Black Friday isn’t what it used to be.
Once considered the kickoff for holiday gift shopping and a bellwether for the season, retailers now see less volume potential on the day and don’t read as deeply into the results.
This year, enthusiasm has waned and retailers have themselves to blame, at least partially, for the new reality. They’ve already blitzed consumers with pre-Thanksgiving deals and doorbusters, thereby extending the holiday season, and they’re keeping their doors open on Thanksgiving Day in record numbers, sucking some wind out of the next day and the weekend.
The bigger picture is that business has been erratic for fall so far, with shoppers generally holding back, becoming more selective than ever, and feeling cash-strapped despite lower gas prices as they contend with rising food and health costs.
Up to now, there’s been a ton of maneuvering. Retailers have accelerated markdowns and unleashed new sales ploys and services, from free deliveries [even same-day in some cases] to faster checkouts and buying online for store pickup. It’s all about capturing market share, beating last year’s numbers at least by a point or two, and not relying so much on any particular day, be it Black Friday or Cyber Monday, to set the momentum.
So what’s to be expected from this Black Friday? Another big but comparatively modest turnout in the malls, judging by retailers and analysts who aren’t particularly bullish. Between Thursday, Friday and the weekend, retailers do hope to make up some lost sales following the blizzard last week clobbering the Midwest and part of the Northeast, and this week’s rapid warm-up.
“If we get a good dose of cold weather it will go a long way,” said Tony Spring, Bloomingdale’s chairman and chief executive officer. “We have done all we can do at this point,” Spring said, adding that he believes Bloomingdale’s bought the right merchandise for the season. “We’re feeling pretty good about the holiday season overall.”
“We are very prepared,” said Kathryn Bufano, ceo of The Bon-Ton Stores Inc. She said the regional department store chain is offering strong items, is in a better stock position than a year ago and has a stronger marketing program.
But the business has been flat and below what was expected. “Our Charity Day in the second week of November and the week of Veteran’s Day were very good weeks, but this past week has been a little soft,” Bufano said. “To say it’s been up and down all season is an understatement.” The week or so preceding Black Friday, Bufano observed, “a couple of years ago was pre-shopping or browsing. It’s accelerated to actual buying and it’s snowballed to earlier than ever.”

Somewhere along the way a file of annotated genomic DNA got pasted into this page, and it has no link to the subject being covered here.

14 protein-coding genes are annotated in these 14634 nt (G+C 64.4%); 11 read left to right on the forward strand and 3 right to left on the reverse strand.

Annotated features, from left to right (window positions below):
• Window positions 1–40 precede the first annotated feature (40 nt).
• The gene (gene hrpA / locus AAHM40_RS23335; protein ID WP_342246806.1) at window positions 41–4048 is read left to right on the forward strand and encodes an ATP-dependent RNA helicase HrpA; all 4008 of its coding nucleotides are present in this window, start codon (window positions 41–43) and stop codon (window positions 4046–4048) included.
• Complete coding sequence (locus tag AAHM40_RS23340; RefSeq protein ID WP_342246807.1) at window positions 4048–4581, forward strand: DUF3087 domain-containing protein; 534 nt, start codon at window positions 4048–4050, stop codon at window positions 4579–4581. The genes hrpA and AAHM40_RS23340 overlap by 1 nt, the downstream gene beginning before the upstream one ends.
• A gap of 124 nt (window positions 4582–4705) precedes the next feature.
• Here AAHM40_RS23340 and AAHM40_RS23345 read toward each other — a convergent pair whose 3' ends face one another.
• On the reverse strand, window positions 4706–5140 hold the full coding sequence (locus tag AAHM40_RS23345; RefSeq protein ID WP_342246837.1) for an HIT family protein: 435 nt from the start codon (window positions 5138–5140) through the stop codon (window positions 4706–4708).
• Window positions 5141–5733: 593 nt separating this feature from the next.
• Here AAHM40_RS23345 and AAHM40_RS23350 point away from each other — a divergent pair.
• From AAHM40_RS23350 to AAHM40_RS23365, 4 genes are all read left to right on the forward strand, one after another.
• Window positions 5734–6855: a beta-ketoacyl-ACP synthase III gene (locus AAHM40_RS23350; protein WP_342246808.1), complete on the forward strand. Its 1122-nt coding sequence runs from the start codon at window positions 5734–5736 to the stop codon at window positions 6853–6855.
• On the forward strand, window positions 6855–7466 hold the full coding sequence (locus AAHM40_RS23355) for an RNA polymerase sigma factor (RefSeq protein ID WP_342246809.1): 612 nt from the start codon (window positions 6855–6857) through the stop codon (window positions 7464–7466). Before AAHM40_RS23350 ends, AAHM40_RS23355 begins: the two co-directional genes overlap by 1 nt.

“We feel the anticipation and buildup surrounding Black Friday is not near where it was a few years ago, especially as retailers kept Black Friday deals under wrap. Now Black Friday has become Black Monday, Tuesday, Wednesday and Thursday,” said Jennifer Black of Jennifer Black & Associates. “Black Friday is upon us, and the hype surrounding it has begun to peter off. More and more consumers are taking to the ’Net to do the majority of their shopping and we believe the average consumer has started the bulk of their holiday shopping much earlier than the traditional Black Friday kickoff. We have, however, seen traffic at the malls begin to pick up over the last several weeks in anticipation of Black Friday and retailers implementing their Black Friday deals much earlier.”
On Tuesday, ShopperTrak issued a statement that Black Friday used to reign supreme in volume and in-store traffic, but this year Super Saturday [the Saturday before Christmas] will be the biggest day on both counts, followed by Black Friday in terms of sales, and the day after Christmas in terms of traffic. Super Saturday sales reached $8.8 billion last year.
According to the International Council of Shopping Centers and Goldman Sachs’ chain-store sales index, sales for the seven days ended Saturday rose 1.7 percent over the year-ago period but logged a 2.2 percent increase over the prior week. The latter mark is the strongest sequential gain for sales since they posted a 2.9 percent increase during the week ended May 31.
“Early Black Friday promotions helped propel sales on a week-over-week basis,” said Michael Niemira, research consultant for ICSC. “Weather was a bit of a mixed bag over the past week for retailers as colder weather got the consumer in the winter apparel mind-set. However, extreme weather in some parts of the country curbed consumers’ ability and desire to shop.”
RetailNext, the San Jose, Calif.-based retail metric monitoring service, expects brick-and-mortar retail traffic to be flat to slightly down during the four days beginning on Thanksgiving, with sales up 2 to 3 percent based on increases in conversion (up 1 to 2 percent) and average transaction value. Shelley Kohan, vice president of retail consulting, said the expectations are based on a slow start to business in the early part of November and, in some regions, the onset of wintry weather early in the month leading to pent-up demand.
Based on data on customer store visits and buying behavior, RetailNext expects sales for the November-December period to be flat to down 1 percent, an improvement over last year’s 3.6 percent decline, with a smaller decrease in traffic (down about 4 percent versus a 6.5 percent decline last year), a move to an increase in conversion (up 0.5 percent from down 0.2 percent) and a larger increase in average transaction value (up 3.5 percent versus up 2.4 percent).